Just think of the consolations!

The consolations of God - Sixteenth and final in a series

The consolations of the Lord are all around us, above us, within, without, and continually or specially presented, surprising us or overwhelming our hearts by the particular understanding of his nearness and love.

Now, our God, we give you thanks, and praise your glorious name. (1 Ch 29:13)

The Consolation Passage:

Blessed be God, even the Father of our Lord Jesus Christ, the Father of mercies, and the God of all comfort; Who comforteth us in all our tribulation, that we may be able to comfort them which are in any trouble, by the comfort wherewith we ourselves are comforted of God. For as the sufferings of Christ abound in us, so our consolation also aboundeth by Christ. And whether we be afflicted, it is for your consolation and salvation, which is effectual in the enduring of the same sufferings which we also suffer: or whether we be comforted, it is for your consolation and salvation. (2 Cor 1:3-6)

Consolation in Grief

The consolations of God - Fifteenth in a series

Matthew 14 comforts us by reporting how Jesus consoled himself, his disciples and his followers when John the Baptist was beheaded.

Herod had jailed John because John said to him about Herodias, his brother's wife, "It is not lawful for thee to have her." (Mat 14: 4) It would appear that John was concerned for Herod's eternal soul.

Herod did not put John to death at first because he feared the multitude who counted him as a prophet. (Mat 14:5) However, after ogling Herodias's daughter as she danced, enamored, he swore on an oath to give her whatever she asked. Her mother told her to ask for the head of John the Baptist on a charger, that is, a platter. This was done.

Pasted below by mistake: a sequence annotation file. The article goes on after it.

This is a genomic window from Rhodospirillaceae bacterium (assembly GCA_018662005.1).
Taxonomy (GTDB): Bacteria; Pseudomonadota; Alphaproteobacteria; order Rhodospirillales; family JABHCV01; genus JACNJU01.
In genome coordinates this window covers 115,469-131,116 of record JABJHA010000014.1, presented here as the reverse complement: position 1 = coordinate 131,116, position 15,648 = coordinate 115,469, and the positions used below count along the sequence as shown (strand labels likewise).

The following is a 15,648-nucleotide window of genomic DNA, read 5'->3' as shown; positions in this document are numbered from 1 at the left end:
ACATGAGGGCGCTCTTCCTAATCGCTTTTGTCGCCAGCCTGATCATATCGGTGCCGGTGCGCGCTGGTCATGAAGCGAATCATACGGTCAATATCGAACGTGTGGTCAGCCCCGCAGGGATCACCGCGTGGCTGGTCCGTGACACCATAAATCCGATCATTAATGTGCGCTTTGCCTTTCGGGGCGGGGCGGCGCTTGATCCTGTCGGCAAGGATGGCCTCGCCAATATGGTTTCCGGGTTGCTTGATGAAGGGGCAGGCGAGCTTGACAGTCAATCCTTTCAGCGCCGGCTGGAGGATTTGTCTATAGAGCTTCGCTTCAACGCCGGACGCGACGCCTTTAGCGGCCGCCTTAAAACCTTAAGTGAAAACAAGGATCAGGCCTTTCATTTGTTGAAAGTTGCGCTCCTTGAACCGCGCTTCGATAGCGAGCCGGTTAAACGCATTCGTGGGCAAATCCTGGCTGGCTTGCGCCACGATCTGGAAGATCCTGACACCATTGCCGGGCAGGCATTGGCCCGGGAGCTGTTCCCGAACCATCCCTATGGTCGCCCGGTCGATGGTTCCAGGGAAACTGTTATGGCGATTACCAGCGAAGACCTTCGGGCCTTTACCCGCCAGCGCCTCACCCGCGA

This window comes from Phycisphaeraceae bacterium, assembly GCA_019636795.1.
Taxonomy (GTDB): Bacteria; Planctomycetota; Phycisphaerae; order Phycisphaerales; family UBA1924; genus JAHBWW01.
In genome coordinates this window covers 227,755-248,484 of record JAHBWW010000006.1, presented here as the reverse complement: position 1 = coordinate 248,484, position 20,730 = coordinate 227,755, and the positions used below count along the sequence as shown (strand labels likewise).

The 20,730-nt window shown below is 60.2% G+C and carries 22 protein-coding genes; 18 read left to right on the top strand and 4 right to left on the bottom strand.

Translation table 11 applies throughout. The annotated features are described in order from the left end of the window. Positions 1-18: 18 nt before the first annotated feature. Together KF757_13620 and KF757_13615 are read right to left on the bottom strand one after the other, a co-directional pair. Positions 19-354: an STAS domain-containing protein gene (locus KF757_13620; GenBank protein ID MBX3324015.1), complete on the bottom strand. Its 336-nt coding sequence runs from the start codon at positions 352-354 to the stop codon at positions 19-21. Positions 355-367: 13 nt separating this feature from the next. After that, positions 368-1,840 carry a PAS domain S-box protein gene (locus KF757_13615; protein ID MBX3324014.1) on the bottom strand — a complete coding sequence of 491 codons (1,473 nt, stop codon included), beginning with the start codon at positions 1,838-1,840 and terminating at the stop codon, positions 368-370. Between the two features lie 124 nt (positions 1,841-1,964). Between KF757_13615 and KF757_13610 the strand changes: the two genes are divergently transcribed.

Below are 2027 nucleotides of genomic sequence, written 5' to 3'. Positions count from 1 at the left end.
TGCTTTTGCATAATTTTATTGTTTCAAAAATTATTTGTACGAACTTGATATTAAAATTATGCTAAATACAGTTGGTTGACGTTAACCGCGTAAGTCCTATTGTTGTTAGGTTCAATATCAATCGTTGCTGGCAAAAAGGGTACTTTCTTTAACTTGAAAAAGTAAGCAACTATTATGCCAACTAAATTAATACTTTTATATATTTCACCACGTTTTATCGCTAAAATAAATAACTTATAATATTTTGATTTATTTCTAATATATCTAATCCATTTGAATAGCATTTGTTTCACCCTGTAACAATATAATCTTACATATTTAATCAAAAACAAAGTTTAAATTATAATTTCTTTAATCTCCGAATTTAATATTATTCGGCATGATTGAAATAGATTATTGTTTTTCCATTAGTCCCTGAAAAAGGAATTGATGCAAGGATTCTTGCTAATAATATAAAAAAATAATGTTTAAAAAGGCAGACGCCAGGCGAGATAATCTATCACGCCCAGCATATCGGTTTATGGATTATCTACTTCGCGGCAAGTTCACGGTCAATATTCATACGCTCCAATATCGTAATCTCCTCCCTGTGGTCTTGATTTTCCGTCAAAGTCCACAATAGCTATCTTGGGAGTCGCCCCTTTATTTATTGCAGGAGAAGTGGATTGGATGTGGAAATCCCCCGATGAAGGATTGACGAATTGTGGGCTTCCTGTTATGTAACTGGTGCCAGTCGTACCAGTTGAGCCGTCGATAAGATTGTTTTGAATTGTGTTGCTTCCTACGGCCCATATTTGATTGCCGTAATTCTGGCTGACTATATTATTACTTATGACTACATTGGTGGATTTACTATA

Jews had a somber understanding of how the body of a good man ought to be handled upon his death. This wonderful man had a severed head that was perhaps disposed of with the banquet garbage. But Jesus' disciples took his body and buried it, and went and told Jesus.

When Jesus heard [of it], he departed thence by ship into a desert place apart: and when the people had heard [thereof], they followed him on foot out of the cities. (Mat 14:13)

Did they think they might comfort him? All were deeply grieved and distressed about this terrible end to the life of their special prophet. John was also Jesus' cousin. He had led the people to the Lord. It was a time of heartache and no doubt, confusion and fear as it foretold of things to come.

Jesus had desired to be alone yet he was followed by his adherents, so his first need was to comfort them. He healed their sick. (Mat 14:14) Then he fed 5,000 men and their women and children miraculously with five loaves and two fish. Thus, his presence, power and love upheld them at their time of deep need. The twelve were specially comforted when exactly 12 baskets with the remains of the feast were collected.

Jesus constrained his disciples to get into a ship, and to go before him unto the other side, while he sent the multitudes away. And …he went up into a mountain apart to pray (Mat 14:22, 23). This is our example for how to seek consolation when we witness or hear of devastating events: First, help the weaker brothers; then seek God in private.

A further consolation was provided. Since the disciples' ship was now in the midst of the sea, Jesus chose to join them by walking on the waters. And when the disciples saw him walking on the sea, they were troubled, saying, It is a spirit; and they cried out for fear. But straightway Jesus spake unto them, saying, Be of good cheer; it is I; be not afraid. (Mat 14:26-27)